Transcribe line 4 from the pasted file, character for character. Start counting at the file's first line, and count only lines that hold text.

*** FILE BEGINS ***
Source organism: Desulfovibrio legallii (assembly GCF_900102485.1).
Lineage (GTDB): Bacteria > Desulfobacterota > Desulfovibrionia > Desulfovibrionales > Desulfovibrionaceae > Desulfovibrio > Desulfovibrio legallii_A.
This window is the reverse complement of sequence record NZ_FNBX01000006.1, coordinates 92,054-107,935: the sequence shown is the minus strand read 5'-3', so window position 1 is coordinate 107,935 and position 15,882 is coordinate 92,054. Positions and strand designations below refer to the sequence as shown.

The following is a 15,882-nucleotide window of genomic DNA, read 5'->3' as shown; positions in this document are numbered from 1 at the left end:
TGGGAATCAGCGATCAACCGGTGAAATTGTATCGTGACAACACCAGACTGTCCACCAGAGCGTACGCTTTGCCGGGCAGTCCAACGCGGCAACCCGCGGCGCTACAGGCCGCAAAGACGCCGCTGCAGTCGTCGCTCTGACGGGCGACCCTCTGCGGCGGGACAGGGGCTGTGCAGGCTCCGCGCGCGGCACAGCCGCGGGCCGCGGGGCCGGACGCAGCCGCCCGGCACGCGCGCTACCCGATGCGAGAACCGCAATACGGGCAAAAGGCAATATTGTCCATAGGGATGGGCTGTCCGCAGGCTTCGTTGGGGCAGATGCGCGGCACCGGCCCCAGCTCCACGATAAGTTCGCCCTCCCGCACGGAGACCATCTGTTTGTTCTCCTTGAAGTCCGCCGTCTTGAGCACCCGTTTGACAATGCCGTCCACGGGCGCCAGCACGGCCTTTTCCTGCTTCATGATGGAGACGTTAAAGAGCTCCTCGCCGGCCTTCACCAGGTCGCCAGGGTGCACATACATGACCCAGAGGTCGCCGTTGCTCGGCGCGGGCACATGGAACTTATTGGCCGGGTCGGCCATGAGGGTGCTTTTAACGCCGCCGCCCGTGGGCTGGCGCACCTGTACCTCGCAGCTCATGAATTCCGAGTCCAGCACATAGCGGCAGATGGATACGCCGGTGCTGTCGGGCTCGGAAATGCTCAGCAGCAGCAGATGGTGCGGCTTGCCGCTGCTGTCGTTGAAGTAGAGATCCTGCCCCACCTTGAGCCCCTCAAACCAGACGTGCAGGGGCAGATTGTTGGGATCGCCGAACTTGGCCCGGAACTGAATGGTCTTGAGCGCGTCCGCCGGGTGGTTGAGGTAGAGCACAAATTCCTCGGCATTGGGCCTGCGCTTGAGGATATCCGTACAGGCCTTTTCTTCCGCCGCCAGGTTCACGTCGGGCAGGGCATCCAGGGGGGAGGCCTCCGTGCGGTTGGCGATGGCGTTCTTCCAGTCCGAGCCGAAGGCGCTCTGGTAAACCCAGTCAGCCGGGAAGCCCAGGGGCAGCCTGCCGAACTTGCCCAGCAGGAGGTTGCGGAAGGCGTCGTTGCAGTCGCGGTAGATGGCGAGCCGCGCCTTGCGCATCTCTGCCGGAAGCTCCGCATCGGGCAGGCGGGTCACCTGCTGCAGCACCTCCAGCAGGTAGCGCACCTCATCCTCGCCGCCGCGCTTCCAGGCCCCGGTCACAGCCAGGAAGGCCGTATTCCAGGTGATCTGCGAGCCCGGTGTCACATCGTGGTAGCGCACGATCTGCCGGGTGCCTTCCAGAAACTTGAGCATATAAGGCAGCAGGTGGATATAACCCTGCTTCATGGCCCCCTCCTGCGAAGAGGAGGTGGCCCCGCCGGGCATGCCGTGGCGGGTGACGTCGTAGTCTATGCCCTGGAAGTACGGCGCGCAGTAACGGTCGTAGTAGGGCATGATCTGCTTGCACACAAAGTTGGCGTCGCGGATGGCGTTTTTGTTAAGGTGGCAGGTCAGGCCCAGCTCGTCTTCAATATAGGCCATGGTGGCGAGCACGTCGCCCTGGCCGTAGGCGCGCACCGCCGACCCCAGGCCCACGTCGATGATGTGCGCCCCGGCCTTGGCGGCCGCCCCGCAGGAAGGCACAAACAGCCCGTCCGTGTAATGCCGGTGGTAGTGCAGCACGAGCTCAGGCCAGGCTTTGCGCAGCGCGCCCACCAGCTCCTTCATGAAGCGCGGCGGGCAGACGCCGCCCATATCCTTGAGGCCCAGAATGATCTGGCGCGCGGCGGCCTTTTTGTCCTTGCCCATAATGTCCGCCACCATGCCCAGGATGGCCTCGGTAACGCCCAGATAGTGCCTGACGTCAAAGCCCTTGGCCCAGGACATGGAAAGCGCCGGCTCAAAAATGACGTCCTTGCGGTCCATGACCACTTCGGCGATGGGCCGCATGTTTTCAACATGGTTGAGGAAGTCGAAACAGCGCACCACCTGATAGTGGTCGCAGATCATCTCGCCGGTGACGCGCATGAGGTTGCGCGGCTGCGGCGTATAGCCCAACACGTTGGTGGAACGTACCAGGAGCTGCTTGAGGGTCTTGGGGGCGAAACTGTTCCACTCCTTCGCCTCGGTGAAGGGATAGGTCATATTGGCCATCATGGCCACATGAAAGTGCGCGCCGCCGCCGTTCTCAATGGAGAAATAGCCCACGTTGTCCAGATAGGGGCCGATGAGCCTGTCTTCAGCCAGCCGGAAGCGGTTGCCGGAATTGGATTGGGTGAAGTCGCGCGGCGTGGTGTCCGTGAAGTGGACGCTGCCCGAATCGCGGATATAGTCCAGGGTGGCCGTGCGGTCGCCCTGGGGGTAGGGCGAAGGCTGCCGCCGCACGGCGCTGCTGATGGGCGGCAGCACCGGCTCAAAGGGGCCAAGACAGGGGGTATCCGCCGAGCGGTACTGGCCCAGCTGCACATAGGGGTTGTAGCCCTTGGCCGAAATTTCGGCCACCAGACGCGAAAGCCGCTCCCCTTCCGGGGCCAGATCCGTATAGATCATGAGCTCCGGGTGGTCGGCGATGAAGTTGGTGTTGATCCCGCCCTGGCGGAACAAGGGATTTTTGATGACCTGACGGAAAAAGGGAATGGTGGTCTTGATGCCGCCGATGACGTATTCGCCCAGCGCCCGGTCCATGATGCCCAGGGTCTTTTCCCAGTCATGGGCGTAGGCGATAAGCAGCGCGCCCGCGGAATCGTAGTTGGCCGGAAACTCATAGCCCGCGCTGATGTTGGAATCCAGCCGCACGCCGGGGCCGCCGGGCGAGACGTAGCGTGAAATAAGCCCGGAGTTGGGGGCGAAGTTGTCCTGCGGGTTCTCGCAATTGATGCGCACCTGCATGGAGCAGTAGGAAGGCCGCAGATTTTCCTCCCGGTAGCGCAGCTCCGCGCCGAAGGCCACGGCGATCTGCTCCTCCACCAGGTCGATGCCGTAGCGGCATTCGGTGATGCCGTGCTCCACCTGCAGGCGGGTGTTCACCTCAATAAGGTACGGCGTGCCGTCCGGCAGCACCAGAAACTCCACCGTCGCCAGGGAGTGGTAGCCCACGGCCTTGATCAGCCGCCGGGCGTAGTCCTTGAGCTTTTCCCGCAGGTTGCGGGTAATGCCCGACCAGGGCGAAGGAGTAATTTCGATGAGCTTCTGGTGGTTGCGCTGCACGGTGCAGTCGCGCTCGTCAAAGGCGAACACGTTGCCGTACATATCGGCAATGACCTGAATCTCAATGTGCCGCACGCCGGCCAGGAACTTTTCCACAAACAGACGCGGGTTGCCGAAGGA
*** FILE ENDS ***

The following is a 15,882-nucleotide window of genomic DNA, read 5'->3' as shown; positions in this document are numbered from 1 at the left end: